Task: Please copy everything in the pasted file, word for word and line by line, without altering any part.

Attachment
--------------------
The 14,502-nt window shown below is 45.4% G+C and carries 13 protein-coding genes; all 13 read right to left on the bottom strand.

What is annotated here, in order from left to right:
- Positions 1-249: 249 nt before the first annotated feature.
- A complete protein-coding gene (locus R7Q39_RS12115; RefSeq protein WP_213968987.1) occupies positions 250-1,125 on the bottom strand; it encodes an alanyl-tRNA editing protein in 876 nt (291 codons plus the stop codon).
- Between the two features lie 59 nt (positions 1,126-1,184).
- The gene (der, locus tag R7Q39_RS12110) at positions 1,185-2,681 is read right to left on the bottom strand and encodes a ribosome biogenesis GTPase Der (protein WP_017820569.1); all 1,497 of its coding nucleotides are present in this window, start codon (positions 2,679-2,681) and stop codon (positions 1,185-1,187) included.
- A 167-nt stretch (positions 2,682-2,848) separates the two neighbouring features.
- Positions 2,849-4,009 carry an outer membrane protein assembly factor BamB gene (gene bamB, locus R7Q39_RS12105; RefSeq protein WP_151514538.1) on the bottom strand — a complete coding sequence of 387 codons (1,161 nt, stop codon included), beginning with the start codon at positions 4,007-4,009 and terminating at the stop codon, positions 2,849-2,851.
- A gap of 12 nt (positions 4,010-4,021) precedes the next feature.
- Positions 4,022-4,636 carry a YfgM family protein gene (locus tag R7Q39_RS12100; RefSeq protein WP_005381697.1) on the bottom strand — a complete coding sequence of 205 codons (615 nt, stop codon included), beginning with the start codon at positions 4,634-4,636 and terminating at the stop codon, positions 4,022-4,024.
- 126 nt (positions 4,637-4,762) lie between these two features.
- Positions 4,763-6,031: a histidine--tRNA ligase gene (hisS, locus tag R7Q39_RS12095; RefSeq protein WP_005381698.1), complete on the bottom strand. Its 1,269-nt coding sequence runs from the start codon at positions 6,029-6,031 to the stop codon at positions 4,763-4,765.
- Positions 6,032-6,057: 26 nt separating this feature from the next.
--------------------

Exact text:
The 14,502-nt window shown below is 45.4% G+C and carries 13 protein-coding genes; all 13 read right to left on the bottom strand.

What is annotated here, in order from left to right:
- Positions 1-249: 249 nt before the first annotated feature.
- A complete protein-coding gene (locus R7Q39_RS12115; RefSeq protein WP_213968987.1) occupies positions 250-1,125 on the bottom strand; it encodes an alanyl-tRNA editing protein in 876 nt (291 codons plus the stop codon).
- Between the two features lie 59 nt (positions 1,126-1,184).
- The gene (der, locus tag R7Q39_RS12110) at positions 1,185-2,681 is read right to left on the bottom strand and encodes a ribosome biogenesis GTPase Der (protein WP_017820569.1); all 1,497 of its coding nucleotides are present in this window, start codon (positions 2,679-2,681) and stop codon (positions 1,185-1,187) included.
- A 167-nt stretch (positions 2,682-2,848) separates the two neighbouring features.
- Positions 2,849-4,009 carry an outer membrane protein assembly factor BamB gene (gene bamB, locus R7Q39_RS12105; RefSeq protein WP_151514538.1) on the bottom strand — a complete coding sequence of 387 codons (1,161 nt, stop codon included), beginning with the start codon at positions 4,007-4,009 and terminating at the stop codon, positions 2,849-2,851.
- A gap of 12 nt (positions 4,010-4,021) precedes the next feature.
- Positions 4,022-4,636 carry a YfgM family protein gene (locus tag R7Q39_RS12100; RefSeq protein WP_005381697.1) on the bottom strand — a complete coding sequence of 205 codons (615 nt, stop codon included), beginning with the start codon at positions 4,634-4,636 and terminating at the stop codon, positions 4,022-4,024.
- 126 nt (positions 4,637-4,762) lie between these two features.
- Positions 4,763-6,031: a histidine--tRNA ligase gene (hisS, locus tag R7Q39_RS12095; RefSeq protein WP_005381698.1), complete on the bottom strand. Its 1,269-nt coding sequence runs from the start codon at positions 6,029-6,031 to the stop codon at positions 4,763-4,765.
- Positions 6,032-6,057: 26 nt separating this feature from the next.